649 S.E.2d 793 (Ga.App. 2007), A07A1539, Benton v. State
|Citation:||649 S.E.2d 793, 286 Ga.App. 736|
|Party Name:||BENTON v. The STATE.|
|Case Date:||July 09, 2007|
|Court:||Court of Appeals of Georgia|
Reconsideration Denied July 23, 2007.
Certiorari Denied Oct. 9, 2007.
Larkin M. Lee , for appellant.
Richard G. Milam , District Attorney, for appellee.
BLACKBURN , Presiding Judge.
Following a jury trial, Donnie Benton appeals his conviction for stalking, contending that the conviction must be reversed because the jury was not sworn. Because the record does not affirmatively show that the jury was not sworn, we find no reversible error.
In support of his contention, Benton notes that the record does not reflect whether the jury was sworn pursuant to OCGA § 15-12-139 , which requires that the judge or clerk of court administer the oath to the trial jury in every criminal case. A conviction by an unsworn jury is a nullity, Spencer v. State,1 and where it appears affirmatively that the jury was not sworn, a subsequent conviction must be set aside “and the case must be remanded for retrial." Grant v. State2 (conviction set aside where the State conceded that the jury oath was never administered).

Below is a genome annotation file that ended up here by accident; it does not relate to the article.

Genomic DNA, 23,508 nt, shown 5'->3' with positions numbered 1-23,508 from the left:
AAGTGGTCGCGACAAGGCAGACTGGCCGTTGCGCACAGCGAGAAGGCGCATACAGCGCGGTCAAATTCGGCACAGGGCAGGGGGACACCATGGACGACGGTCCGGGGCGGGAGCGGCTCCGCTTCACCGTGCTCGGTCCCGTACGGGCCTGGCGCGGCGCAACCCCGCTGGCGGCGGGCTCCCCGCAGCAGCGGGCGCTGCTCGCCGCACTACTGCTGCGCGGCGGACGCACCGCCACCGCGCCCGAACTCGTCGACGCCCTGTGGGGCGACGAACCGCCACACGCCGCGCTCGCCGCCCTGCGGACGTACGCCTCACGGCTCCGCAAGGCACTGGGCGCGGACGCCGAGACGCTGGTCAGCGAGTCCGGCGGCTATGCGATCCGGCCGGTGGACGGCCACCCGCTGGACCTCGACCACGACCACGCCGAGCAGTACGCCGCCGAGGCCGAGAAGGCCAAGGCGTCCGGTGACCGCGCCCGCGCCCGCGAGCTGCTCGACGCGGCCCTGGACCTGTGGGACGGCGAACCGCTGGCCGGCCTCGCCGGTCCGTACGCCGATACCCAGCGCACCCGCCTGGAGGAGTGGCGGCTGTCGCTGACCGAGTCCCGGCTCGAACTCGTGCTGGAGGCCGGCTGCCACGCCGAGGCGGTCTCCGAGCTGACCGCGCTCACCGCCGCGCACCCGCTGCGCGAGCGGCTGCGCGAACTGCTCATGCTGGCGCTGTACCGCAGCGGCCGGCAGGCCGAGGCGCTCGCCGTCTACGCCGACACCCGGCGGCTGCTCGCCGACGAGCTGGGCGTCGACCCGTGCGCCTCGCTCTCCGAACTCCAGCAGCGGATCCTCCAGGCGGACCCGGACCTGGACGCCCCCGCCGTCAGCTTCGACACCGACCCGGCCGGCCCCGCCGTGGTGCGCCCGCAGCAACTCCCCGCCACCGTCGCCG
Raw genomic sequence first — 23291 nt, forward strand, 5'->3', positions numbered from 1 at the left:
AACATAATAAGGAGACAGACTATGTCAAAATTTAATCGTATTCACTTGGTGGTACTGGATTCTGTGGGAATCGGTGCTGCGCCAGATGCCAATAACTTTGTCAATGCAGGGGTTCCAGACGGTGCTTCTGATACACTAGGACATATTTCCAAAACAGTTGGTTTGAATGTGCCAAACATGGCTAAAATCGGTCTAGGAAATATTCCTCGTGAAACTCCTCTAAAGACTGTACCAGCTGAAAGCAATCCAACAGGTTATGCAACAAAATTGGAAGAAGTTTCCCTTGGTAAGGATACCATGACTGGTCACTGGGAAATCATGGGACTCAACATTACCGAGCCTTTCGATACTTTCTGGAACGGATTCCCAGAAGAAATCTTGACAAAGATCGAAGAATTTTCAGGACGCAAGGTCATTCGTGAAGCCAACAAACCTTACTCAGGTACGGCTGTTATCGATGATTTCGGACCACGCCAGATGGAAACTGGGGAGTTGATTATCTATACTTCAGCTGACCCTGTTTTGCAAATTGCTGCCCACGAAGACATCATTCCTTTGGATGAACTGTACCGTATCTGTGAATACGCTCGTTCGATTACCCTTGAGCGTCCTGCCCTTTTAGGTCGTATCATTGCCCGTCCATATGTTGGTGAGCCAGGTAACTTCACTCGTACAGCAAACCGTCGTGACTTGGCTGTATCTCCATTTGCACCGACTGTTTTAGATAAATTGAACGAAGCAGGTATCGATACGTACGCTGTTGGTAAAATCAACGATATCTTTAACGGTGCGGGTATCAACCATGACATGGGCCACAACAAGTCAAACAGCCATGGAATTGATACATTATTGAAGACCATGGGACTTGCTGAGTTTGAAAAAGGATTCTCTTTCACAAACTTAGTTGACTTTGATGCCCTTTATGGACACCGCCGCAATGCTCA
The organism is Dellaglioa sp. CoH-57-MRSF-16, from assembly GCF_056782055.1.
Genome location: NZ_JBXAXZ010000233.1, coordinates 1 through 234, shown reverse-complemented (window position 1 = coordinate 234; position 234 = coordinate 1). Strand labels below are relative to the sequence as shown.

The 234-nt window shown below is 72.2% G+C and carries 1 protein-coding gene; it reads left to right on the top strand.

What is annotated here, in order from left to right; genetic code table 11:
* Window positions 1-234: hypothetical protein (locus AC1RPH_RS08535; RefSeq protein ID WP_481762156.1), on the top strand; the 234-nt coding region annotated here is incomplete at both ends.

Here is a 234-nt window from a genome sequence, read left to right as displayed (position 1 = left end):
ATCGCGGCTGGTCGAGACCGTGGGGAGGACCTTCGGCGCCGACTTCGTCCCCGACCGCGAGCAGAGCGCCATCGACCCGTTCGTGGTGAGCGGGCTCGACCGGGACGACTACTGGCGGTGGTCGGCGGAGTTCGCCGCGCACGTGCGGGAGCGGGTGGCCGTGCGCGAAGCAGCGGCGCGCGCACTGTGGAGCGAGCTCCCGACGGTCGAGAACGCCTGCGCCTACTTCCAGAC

Here, Benton correctly points out that the record fails to show whether the jury was sworn. However, “[t]he courts of this State have consistently held that the [mere] failure of the record to reflect whether the jury is sworn does not [itself] constitute reversible error." Stokes v. State.3 An appellant bears the burden of showing error affirmatively by the record, Williams v. State,4 and “[w]here the transcript does not fully disclose what transpired at trial, it is the duty of the complaining party to have the record completed pursuant to OCGA § 5-6-41 ." Morrison v. State.5 As the record is silent as to whether the jury oath was administered, this court is unable to ascertain whether in fact the jury was not sworn, which would constitute grounds for reversal, or whether instead the court reporter merely failed to record it, which would not be reversible error. See Montford v. State6 (court reporter's failure to transcribe the jury oath
was not reversible error; appellant's remedy was to have the record corrected).
“The presumption exists that the judge discharged all his duties, including the swearing of the jury." Bohin v. State.7 Thus, where the...
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